Vincent, much like many a special needs instructor, needed to be creative when approaching Jonathan. Jonathan's hyperactivity made it difficult for him to follow directions, but during runs it became a significant strength. Jonathan's high energy was perfectly contained as he ran, only feuling him as their training runs got longer and longer and Jonathan emulated Vincent's technique. Vincent would point, touch, exaggerate or make faces. Anything to help Jonathan understand the nuances of running that he couldn't comprehend verbally.

Over their first year of running together, Jonathan developed a nice rapport with Vincent. Jonathan began dropping his elephant-like 15 minutes per mile down to under 10 minutes a mile. Amazingly, the once reticent Jonathan started to show a true affinity for the sport. On Tuesdays and Thursdays, running days, Jonathan would return home on the bus from the Genesis School and immediately put on his running clothes. The same young man who needed mommy to grip his waistline to keep him going was now eagerly putting on his sneakers in anticipation of running 3,5, or 7 miles.

It was clear once again. Jonathan WAS a runner and Olga was in this for the long haul.

Although Jonathan couldn't verbally articulate his new found love for running, he had an unmistakable joy about him. Running was an outlet for his boundless energy, and the benefits were permeating every aspect of his life. Physically, Jonathan dropped nearly 22 pounds over that first year. He became lean, fit and strong. His coach began extending the lengths of their training runs and Jonathan got faster. Socially, running with Rolling Thunder afforded Jonathan the opportunity to meet and run alongside many different types of people. Jonathan began to be more comfortable around larger crowds of people and seemed to truly enjoy the camaraderie with his running group and seeing similar faces at races all over Long Island.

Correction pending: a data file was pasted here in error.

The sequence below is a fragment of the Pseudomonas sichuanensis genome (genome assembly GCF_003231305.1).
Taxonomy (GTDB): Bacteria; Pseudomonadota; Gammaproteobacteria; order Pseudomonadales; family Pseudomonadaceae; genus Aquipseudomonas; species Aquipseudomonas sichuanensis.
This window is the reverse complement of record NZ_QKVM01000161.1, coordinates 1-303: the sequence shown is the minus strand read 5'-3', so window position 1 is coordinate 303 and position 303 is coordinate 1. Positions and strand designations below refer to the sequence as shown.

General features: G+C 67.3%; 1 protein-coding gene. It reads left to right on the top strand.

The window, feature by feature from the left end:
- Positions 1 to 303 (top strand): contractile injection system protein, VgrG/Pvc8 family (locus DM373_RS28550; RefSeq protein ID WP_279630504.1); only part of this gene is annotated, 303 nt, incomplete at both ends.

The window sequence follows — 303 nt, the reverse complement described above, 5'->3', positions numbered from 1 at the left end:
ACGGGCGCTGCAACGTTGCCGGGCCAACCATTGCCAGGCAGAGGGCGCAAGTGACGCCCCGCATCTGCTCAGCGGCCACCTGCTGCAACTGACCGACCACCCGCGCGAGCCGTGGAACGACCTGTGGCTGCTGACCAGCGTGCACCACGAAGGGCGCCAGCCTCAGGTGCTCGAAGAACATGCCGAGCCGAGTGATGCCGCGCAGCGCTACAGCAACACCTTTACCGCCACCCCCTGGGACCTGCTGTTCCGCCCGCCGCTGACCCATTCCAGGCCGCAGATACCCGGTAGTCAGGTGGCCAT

A year into training, coach Vincent and Jonathan's family couldn't have been happier. Jonathan had fully embraced the sport of running and had developed a wonderful relationship with his two coaches. Coach Vincent recruited another amazing volunteer in Suzanne Gamez who immediately fell in love with Jonathan. Vincent and Sue fully incorporated Jonathan into their running schedule, and Jonathan was flourishing as an athlete.

As far as Olga was concerned, at least one of her jobs as a special needs parent was fulfilled. She was able to give Jonathan the gift of running and his obvious and genuine love for the sport rewarded her in unimaginable ways. Every time Jonathan smiled while lacing up his sneakers or sprinted to the Finish Line at the end of the race, Olga's heart swelled with love. Her profoundly autistic son, who at age 18 still needed adult supervision to use the restroom, shower and eat, was a passionate athlete.

Under normal circumstances, Jonathan's wonderful story would end here and Jonathan would run 5ks and 10ks for the rest of his life.

His evolution from complete non-runner to serious athlete had been a wonderful journey, but it was only the first step of the journey to come.